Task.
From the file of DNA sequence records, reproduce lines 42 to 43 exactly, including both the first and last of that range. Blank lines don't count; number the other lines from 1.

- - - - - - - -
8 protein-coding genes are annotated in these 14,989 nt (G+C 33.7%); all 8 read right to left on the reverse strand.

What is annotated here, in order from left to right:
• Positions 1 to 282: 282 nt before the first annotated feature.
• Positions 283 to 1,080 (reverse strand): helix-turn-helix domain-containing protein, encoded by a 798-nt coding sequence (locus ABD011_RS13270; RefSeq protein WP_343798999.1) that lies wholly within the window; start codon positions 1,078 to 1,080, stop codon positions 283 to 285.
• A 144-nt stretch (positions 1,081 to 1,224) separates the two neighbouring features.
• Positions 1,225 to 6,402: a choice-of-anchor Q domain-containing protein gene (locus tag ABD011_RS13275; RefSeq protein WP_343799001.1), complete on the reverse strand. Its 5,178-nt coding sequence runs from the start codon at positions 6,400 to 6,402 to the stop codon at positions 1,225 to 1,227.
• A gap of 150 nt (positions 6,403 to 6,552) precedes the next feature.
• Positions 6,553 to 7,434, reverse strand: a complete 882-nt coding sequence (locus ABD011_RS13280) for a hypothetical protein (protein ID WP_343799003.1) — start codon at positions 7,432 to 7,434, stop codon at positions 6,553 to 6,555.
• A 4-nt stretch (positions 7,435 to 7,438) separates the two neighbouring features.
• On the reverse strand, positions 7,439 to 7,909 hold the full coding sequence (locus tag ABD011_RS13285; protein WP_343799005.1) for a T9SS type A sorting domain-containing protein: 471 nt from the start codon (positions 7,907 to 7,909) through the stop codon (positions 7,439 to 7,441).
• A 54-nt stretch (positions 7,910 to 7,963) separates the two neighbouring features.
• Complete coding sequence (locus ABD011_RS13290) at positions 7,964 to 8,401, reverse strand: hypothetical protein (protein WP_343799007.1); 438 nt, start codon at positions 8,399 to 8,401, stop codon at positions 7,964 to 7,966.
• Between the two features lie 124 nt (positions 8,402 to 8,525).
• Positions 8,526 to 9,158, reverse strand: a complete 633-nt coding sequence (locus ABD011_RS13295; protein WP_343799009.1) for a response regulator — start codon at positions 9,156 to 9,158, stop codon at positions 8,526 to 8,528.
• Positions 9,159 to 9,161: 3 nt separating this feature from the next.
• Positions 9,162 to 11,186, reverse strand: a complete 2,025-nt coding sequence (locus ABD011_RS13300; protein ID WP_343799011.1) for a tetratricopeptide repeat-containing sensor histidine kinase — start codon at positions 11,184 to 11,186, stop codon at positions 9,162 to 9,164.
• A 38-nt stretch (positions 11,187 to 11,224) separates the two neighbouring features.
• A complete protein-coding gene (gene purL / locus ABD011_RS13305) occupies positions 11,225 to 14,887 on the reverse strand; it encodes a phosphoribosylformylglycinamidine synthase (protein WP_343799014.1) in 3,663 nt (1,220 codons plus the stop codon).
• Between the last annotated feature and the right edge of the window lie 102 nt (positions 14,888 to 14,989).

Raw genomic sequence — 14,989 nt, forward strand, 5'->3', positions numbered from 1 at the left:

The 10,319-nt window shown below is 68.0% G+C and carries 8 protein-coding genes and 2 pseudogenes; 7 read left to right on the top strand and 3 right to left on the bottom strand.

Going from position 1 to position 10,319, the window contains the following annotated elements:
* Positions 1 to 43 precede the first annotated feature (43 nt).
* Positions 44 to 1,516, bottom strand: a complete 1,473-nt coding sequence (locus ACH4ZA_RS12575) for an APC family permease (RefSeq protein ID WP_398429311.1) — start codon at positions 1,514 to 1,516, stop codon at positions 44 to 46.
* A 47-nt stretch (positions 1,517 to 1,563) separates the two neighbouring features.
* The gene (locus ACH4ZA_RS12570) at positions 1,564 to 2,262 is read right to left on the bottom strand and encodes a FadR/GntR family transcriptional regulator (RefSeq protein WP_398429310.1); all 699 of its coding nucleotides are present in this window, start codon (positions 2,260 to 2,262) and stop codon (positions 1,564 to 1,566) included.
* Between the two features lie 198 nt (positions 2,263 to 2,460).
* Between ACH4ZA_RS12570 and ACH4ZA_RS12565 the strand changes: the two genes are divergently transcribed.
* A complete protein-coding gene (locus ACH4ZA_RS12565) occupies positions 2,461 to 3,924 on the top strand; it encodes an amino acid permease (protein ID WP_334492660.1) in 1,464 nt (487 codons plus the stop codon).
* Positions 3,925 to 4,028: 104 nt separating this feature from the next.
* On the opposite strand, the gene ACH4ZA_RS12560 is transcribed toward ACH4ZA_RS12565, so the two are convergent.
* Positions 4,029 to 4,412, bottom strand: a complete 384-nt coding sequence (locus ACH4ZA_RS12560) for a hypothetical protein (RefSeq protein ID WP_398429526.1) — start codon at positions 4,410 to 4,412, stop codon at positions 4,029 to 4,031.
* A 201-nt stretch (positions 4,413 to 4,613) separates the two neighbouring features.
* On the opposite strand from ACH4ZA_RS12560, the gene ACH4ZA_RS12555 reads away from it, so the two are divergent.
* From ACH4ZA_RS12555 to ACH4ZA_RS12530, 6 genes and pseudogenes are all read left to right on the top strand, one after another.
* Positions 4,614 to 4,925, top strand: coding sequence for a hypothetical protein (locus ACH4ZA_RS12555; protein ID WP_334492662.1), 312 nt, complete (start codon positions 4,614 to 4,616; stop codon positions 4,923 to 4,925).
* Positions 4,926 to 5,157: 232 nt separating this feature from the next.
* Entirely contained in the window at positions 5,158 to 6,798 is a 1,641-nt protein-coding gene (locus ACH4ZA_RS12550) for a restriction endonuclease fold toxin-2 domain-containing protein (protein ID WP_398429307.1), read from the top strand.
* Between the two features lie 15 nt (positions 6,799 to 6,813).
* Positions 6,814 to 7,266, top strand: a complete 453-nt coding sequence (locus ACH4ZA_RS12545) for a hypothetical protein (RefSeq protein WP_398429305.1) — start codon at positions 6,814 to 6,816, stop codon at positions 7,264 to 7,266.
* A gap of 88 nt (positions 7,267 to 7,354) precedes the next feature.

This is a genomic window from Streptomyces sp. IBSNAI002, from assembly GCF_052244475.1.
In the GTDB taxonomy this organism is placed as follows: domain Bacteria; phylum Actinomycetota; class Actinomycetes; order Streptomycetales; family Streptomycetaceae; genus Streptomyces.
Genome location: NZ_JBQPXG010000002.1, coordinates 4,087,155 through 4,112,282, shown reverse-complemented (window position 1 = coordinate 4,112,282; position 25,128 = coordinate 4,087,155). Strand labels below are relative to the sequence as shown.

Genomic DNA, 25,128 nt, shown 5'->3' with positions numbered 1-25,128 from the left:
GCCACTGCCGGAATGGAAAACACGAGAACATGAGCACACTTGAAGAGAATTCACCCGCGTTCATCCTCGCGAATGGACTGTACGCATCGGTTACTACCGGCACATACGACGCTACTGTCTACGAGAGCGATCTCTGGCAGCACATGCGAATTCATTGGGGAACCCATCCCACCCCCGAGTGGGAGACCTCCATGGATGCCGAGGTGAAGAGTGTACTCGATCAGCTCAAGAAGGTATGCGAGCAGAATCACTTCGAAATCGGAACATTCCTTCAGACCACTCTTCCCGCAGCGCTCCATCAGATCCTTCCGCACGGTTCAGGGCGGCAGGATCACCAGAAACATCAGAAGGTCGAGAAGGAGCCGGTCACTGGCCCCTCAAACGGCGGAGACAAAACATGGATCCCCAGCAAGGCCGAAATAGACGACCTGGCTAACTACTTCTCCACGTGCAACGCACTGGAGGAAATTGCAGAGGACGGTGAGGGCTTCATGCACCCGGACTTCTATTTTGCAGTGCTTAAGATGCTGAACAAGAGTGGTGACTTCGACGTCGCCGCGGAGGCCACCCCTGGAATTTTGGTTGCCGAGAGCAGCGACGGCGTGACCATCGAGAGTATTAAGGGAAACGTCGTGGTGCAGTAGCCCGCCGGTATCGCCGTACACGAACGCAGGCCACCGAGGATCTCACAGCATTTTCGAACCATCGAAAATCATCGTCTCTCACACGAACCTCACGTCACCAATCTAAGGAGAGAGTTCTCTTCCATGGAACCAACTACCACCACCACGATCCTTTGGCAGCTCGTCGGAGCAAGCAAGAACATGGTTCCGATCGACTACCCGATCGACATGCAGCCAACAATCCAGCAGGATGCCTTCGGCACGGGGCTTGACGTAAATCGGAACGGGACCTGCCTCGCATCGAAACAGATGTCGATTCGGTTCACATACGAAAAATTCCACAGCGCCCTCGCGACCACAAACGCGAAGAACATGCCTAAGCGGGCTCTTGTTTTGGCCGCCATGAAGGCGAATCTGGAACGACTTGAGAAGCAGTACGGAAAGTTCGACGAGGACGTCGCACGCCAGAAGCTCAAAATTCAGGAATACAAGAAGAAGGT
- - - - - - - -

This is a genomic window from Streptomyces sp. IBSNAI002, from assembly GCF_052244475.1.
In the GTDB taxonomy this organism is placed as follows: domain Bacteria; phylum Actinomycetota; class Actinomycetes; order Streptomycetales; family Streptomycetaceae; genus Streptomyces.